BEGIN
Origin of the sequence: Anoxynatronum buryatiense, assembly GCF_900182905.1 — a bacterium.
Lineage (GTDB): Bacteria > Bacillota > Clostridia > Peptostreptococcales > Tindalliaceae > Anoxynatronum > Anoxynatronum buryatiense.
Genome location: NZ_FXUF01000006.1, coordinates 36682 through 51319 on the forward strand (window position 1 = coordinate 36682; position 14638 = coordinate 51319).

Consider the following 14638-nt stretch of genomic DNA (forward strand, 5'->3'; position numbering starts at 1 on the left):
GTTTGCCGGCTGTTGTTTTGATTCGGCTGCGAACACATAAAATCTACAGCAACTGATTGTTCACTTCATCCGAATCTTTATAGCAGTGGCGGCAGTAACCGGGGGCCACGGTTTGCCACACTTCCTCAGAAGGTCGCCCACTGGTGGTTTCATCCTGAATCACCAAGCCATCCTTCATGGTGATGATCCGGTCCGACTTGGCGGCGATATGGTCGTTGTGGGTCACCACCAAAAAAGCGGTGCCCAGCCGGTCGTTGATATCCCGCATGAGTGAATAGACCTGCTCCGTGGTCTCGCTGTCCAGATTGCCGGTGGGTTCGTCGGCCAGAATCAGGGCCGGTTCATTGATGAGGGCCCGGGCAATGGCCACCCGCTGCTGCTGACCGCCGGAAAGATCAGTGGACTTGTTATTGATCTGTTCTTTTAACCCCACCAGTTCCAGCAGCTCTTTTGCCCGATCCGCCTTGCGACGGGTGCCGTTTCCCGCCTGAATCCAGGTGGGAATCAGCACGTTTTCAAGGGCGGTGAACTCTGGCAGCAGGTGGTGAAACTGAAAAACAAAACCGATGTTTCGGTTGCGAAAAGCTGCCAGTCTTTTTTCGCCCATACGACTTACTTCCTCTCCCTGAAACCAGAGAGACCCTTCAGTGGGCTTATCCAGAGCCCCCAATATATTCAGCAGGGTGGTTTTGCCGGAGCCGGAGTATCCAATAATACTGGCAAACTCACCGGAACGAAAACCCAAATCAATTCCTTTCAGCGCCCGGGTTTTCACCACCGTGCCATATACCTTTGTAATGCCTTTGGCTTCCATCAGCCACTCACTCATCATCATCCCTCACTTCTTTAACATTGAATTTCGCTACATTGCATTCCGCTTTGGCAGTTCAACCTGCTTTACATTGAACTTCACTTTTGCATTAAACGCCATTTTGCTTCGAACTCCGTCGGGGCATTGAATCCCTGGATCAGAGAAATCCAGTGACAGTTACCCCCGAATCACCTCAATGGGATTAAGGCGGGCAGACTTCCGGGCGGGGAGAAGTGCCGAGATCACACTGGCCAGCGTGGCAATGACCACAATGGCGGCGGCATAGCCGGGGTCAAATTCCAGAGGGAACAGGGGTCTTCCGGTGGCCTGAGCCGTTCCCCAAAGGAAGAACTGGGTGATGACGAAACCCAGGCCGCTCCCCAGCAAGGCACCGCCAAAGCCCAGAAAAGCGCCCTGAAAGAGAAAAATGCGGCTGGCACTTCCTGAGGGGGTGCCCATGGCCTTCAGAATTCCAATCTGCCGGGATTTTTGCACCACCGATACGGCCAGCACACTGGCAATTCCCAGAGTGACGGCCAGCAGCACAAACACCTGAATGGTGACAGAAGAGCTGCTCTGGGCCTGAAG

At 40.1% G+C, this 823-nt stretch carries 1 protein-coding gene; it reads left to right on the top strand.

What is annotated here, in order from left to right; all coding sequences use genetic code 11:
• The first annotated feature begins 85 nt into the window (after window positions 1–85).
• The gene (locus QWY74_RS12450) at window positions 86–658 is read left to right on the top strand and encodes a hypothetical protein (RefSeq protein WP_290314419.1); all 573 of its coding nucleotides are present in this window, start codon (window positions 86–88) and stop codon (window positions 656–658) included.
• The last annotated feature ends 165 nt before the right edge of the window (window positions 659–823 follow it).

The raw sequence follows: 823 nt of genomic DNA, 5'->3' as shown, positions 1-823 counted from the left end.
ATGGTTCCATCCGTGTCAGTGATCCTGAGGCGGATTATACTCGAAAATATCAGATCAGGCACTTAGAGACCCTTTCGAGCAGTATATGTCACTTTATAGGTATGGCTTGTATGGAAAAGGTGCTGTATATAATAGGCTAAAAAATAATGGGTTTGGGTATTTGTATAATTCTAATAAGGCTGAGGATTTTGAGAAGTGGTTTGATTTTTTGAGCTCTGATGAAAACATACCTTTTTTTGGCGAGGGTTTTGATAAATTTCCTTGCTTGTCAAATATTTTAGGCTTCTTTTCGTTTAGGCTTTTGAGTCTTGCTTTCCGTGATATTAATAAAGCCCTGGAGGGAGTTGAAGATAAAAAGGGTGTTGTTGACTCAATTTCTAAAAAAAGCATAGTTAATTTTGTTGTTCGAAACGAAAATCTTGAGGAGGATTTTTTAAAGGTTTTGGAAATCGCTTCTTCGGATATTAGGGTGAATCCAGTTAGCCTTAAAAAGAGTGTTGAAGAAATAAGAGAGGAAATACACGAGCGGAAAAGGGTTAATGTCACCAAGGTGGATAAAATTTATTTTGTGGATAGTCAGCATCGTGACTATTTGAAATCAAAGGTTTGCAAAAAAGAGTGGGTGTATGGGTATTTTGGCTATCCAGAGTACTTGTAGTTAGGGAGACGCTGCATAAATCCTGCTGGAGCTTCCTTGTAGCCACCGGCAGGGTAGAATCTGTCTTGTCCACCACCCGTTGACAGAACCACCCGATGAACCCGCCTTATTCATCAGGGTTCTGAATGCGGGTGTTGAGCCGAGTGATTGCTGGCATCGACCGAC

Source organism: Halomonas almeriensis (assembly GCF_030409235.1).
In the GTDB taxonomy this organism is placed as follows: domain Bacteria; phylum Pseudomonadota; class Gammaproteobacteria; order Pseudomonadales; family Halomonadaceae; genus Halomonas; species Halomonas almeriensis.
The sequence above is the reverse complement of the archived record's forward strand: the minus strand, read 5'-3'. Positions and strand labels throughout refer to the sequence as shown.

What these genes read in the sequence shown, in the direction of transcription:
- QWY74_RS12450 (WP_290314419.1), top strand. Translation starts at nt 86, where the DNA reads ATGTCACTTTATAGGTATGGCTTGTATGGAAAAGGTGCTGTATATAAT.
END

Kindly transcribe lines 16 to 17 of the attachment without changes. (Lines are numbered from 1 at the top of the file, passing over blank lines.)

What these genes read in the sequence shown, in the direction of transcription:
- QWY74_RS12450 (WP_290314419.1), top strand. Translation starts at nt 86, where the DNA reads ATGTCACTTTATAGGTATGGCTTGTATGGAAAAGGTGCTGTATATAAT.